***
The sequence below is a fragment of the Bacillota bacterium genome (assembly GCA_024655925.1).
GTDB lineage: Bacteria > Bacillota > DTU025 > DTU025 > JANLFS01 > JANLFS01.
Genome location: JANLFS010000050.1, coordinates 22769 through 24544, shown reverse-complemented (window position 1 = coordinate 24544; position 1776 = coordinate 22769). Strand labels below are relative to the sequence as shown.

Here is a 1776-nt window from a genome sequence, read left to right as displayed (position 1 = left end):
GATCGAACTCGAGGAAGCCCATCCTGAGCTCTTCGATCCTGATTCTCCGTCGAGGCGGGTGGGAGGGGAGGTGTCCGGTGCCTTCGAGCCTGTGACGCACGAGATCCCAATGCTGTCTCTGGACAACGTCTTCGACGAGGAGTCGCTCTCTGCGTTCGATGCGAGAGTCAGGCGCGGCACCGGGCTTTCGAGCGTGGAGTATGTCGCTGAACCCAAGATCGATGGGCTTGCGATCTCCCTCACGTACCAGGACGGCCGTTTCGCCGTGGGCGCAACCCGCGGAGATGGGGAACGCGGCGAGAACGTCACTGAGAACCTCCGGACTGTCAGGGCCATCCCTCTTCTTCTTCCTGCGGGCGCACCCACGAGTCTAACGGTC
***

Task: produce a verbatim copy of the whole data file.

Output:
The sequence below is a fragment of the Bacillota bacterium genome (assembly GCA_024655925.1).
GTDB lineage: Bacteria > Bacillota > DTU025 > DTU025 > JANLFS01 > JANLFS01.
Genome location: JANLFS010000050.1, coordinates 22769 through 24544, shown reverse-complemented (window position 1 = coordinate 24544; position 1776 = coordinate 22769). Strand labels below are relative to the sequence as shown.

Here is a 1776-nt window from a genome sequence, read left to right as displayed (position 1 = left end):
GATCGAACTCGAGGAAGCCCATCCTGAGCTCTTCGATCCTGATTCTCCGTCGAGGCGGGTGGGAGGGGAGGTGTCCGGTGCCTTCGAGCCTGTGACGCACGAGATCCCAATGCTGTCTCTGGACAACGTCTTCGACGAGGAGTCGCTCTCTGCGTTCGATGCGAGAGTCAGGCGCGGCACCGGGCTTTCGAGCGTGGAGTATGTCGCTGAACCCAAGATCGATGGGCTTGCGATCTCCCTCACGTACCAGGACGGCCGTTTCGCCGTGGGCGCAACCCGCGGAGATGGGGAACGCGGCGAGAACGTCACTGAGAACCTCCGGACTGTCAGGGCCATCCCTCTTCTTCTTCCTGCGGGCGCACCCACGAGTCTAACGGTC